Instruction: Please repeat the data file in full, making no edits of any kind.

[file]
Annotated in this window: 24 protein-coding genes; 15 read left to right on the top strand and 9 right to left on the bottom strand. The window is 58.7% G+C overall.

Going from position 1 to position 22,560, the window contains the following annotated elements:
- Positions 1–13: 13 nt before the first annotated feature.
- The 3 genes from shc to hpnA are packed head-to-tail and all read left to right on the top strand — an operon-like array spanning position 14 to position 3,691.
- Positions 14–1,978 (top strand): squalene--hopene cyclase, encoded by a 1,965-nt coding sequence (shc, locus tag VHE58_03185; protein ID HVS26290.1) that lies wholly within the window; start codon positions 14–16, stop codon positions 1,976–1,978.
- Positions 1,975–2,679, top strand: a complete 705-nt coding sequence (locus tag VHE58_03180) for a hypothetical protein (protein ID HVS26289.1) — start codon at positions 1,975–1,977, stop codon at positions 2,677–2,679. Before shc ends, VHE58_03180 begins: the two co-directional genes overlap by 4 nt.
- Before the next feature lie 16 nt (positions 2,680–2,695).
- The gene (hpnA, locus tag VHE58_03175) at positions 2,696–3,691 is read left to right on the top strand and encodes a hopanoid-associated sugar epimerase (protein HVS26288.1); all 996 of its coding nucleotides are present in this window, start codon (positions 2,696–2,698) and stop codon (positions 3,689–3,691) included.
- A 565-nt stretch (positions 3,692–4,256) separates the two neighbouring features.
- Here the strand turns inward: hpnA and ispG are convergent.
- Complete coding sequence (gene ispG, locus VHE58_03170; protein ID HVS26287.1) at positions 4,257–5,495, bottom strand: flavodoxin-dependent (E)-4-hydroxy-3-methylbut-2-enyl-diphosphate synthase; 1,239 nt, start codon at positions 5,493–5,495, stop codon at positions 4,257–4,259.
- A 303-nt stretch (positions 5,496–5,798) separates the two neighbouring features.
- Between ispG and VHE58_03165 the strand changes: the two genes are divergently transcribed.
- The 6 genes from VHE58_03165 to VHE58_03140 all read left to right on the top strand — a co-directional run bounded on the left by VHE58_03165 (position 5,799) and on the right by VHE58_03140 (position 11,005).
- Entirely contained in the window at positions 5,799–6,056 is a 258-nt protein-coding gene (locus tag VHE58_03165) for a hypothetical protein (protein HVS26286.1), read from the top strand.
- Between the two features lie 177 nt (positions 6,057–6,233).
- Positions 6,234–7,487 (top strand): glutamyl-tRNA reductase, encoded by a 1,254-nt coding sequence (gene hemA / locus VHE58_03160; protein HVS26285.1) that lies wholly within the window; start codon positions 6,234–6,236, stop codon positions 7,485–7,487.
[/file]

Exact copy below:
Annotated in this window: 24 protein-coding genes; 15 read left to right on the top strand and 9 right to left on the bottom strand. The window is 58.7% G+C overall.

Going from position 1 to position 22,560, the window contains the following annotated elements:
- Positions 1–13: 13 nt before the first annotated feature.
- The 3 genes from shc to hpnA are packed head-to-tail and all read left to right on the top strand — an operon-like array spanning position 14 to position 3,691.
- Positions 14–1,978 (top strand): squalene--hopene cyclase, encoded by a 1,965-nt coding sequence (shc, locus tag VHE58_03185; protein ID HVS26290.1) that lies wholly within the window; start codon positions 14–16, stop codon positions 1,976–1,978.
- Positions 1,975–2,679, top strand: a complete 705-nt coding sequence (locus tag VHE58_03180) for a hypothetical protein (protein ID HVS26289.1) — start codon at positions 1,975–1,977, stop codon at positions 2,677–2,679. Before shc ends, VHE58_03180 begins: the two co-directional genes overlap by 4 nt.
- Before the next feature lie 16 nt (positions 2,680–2,695).
- The gene (hpnA, locus tag VHE58_03175) at positions 2,696–3,691 is read left to right on the top strand and encodes a hopanoid-associated sugar epimerase (protein HVS26288.1); all 996 of its coding nucleotides are present in this window, start codon (positions 2,696–2,698) and stop codon (positions 3,689–3,691) included.
- A 565-nt stretch (positions 3,692–4,256) separates the two neighbouring features.
- Here the strand turns inward: hpnA and ispG are convergent.
- Complete coding sequence (gene ispG, locus VHE58_03170; protein ID HVS26287.1) at positions 4,257–5,495, bottom strand: flavodoxin-dependent (E)-4-hydroxy-3-methylbut-2-enyl-diphosphate synthase; 1,239 nt, start codon at positions 5,493–5,495, stop codon at positions 4,257–4,259.
- A 303-nt stretch (positions 5,496–5,798) separates the two neighbouring features.
- Between ispG and VHE58_03165 the strand changes: the two genes are divergently transcribed.
- The 6 genes from VHE58_03165 to VHE58_03140 all read left to right on the top strand — a co-directional run bounded on the left by VHE58_03165 (position 5,799) and on the right by VHE58_03140 (position 11,005).
- Entirely contained in the window at positions 5,799–6,056 is a 258-nt protein-coding gene (locus tag VHE58_03165) for a hypothetical protein (protein HVS26286.1), read from the top strand.
- Between the two features lie 177 nt (positions 6,057–6,233).
- Positions 6,234–7,487 (top strand): glutamyl-tRNA reductase, encoded by a 1,254-nt coding sequence (gene hemA / locus VHE58_03160; protein HVS26285.1) that lies wholly within the window; start codon positions 6,234–6,236, stop codon positions 7,485–7,487.